Chromatin states are the key to gene regulation and cell identity. Chromatin immunoprecipitation (ChIP) coupled with high-throughput sequencing (ChIP-Seq) is increasingly being used to map epigenetic states across genomes of diverse species. Chromatin modification profiles are frequently noisy and diffuse, spanning regions ranging from several nucleosomes to large domains of multiple genes. Much of the early work on the identification of ChIP-enriched regions for ChIP-Seq data has focused on identifying localized regions, such as transcription factor binding sites. Bioinformatic tools to identify diffuse domains of ChIP-enriched regions have been lacking. Based on the biological observation that histone modifications tend to cluster to form domains, we present a method that identifies spatial clusters of signals unlikely to appear by chance. This method pools together enrichment information from neighboring nucleosomes to increase sensitivity and specificity. By using genomic-scale analysis, as well as the examination of loci with validated epigenetic states, we demonstrate that this method outperforms existing methods in the identification of ChIP-enriched signals for histone modification profiles. We demonstrate the application of this unbiased method in important issues in ChIP-Seq data analysis, such as data normalization for quantitative comparison of levels of epigenetic modifications across cell types and growth conditions. approximately wpeng/Software.htm. Supplementary data are available at Bioinformatics online.

                Author and article information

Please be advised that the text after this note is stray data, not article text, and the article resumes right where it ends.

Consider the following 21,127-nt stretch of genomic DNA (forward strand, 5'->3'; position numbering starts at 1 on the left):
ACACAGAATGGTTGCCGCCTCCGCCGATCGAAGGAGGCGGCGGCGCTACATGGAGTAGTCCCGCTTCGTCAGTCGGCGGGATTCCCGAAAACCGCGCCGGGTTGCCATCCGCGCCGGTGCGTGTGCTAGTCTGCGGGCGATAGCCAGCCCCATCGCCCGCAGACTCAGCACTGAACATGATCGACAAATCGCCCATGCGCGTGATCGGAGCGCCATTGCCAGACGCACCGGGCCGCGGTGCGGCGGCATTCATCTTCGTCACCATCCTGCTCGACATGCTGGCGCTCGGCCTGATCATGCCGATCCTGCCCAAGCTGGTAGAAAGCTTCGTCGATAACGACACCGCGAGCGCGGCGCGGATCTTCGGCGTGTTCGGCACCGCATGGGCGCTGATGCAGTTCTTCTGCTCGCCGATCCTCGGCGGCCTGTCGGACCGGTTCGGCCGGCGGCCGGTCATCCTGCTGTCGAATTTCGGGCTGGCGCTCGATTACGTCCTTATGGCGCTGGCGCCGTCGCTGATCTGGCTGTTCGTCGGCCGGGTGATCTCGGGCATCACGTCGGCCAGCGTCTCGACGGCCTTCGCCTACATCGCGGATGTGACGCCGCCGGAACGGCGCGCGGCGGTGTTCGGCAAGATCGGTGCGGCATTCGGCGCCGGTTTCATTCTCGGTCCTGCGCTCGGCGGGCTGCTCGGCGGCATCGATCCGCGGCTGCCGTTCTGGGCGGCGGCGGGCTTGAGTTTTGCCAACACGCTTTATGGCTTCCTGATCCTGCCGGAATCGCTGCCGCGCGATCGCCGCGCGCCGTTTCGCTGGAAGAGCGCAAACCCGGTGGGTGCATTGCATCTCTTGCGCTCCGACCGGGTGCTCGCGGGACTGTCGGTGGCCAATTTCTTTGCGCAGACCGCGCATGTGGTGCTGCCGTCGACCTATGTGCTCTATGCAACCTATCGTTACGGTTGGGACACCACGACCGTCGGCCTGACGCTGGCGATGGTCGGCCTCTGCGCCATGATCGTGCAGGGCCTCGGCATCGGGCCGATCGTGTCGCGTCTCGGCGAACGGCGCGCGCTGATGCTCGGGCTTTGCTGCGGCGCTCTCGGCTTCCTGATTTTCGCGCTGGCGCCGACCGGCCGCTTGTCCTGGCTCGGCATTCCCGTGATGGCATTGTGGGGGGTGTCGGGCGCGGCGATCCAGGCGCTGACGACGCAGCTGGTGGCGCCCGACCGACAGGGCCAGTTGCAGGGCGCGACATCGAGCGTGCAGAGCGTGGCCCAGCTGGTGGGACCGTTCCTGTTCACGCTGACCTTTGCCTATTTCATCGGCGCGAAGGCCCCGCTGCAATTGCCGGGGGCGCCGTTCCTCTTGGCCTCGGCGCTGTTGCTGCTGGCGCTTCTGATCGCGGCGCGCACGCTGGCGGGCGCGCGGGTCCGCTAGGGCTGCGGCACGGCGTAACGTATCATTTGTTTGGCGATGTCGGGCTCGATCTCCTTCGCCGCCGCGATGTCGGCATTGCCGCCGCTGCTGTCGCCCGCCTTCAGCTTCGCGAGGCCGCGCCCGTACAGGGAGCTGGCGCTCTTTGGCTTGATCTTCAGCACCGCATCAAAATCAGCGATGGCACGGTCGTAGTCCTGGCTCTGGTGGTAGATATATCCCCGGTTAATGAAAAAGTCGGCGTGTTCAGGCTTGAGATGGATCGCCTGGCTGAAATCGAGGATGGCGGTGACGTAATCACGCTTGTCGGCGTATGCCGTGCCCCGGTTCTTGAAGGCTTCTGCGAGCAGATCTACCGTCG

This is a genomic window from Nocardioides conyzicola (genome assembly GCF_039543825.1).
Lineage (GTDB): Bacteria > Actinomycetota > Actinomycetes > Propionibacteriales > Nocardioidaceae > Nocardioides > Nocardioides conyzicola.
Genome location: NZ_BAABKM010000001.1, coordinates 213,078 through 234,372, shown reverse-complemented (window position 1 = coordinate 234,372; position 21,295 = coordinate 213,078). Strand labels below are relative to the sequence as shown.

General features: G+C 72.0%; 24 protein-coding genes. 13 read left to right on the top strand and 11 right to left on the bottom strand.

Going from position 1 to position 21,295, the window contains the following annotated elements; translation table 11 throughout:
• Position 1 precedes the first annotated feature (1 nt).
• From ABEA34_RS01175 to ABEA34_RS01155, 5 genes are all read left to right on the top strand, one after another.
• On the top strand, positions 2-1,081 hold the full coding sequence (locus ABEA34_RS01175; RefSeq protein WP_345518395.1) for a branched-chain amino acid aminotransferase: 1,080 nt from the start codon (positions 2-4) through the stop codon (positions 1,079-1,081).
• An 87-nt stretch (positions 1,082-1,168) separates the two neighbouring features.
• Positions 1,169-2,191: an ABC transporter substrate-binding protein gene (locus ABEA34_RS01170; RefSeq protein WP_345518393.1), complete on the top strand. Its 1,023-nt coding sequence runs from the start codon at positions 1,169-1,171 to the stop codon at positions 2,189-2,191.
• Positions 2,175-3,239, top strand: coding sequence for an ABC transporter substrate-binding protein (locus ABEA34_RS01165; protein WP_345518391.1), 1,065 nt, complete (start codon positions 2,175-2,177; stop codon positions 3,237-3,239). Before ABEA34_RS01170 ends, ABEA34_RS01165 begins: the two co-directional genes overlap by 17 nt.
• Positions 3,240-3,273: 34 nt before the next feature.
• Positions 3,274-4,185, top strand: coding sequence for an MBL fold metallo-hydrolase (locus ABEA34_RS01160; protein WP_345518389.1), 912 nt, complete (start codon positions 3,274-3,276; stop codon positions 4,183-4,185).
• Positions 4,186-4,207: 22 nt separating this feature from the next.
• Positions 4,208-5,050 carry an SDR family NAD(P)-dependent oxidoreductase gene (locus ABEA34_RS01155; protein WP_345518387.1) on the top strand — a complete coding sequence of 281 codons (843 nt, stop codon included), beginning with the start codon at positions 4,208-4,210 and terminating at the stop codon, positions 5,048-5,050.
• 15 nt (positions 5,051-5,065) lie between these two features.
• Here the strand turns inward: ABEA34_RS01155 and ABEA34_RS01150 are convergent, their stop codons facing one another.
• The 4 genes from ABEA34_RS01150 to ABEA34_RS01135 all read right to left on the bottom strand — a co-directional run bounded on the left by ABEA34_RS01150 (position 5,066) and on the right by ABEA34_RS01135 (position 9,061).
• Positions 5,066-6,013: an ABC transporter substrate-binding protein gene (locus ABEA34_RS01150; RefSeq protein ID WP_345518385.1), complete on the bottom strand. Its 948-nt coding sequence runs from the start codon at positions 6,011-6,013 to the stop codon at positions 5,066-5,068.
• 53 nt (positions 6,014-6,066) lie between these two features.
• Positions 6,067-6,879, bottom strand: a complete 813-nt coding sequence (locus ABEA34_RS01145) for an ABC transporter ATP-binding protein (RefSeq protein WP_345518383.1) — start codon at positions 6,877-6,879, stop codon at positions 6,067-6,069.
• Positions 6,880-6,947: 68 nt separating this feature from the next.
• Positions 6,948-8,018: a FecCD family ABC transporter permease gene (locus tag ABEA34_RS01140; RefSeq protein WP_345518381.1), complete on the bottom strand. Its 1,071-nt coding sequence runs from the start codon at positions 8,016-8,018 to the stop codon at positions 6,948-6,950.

Role: Editor
                PLoS Comput Biol
                PLoS Comput. Biol
                PLoS Computational Biology
                Public Library of Science (San Francisco, USA )
                November 2013
                November 2013
                14 November 2013
                : 9
                : 11
                [1 ]Institute for Molecular Bioscience, The University of Queensland, Brisbane, Australia
                [2 ]Department of Biometry and Bioinformatics, Institute of Plant Genetics, Polish Academy of Sciences, Poznań, Poland
                [3 ]Department of Statistics, Beadle Center, University of Nebraska-Lincoln, Lincoln, Nebraska, United States of America
                [4 ]Inserm U981, Cancer Institute Gustave Roussy, Villejuif, France
                [5 ]Department of Statistics, Penn State University, University Park, Pennsylvania, United States of America
                [6 ]Department of Biochemistry, University at Buffalo, Buffalo, New York, United States of America
                [7 ]Department of Biomedical Informatics, The Ohio State University, Columbus, Ohio, United States of America
                Whitehead Institute, United States of America
                Author notes

                ¶ All authors contributed equally to this manuscript.

                The authors have declared that no competing interests exist.


                This is an open-access article distributed under the terms of the Creative Commons Attribution License, which permits unrestricted use, distribution, and reproduction in any medium, provided the original author and source are credited.

                Page count
                Pages: 8
                TLB is funded by National Institutes of Health grant R0-1 RR021692-05. PM was supported by the EU Marie Curie Initial Training Network SYSFLO (agreement number 237909). QL is partially supported by National Institutes of Health grants 1UL1 RR033184-01 and R01 GM109453. IL gratefully acknowledges support from UNL IANR. The funders had no role in the preparation of the manuscript.

                Quantitative & Systems biology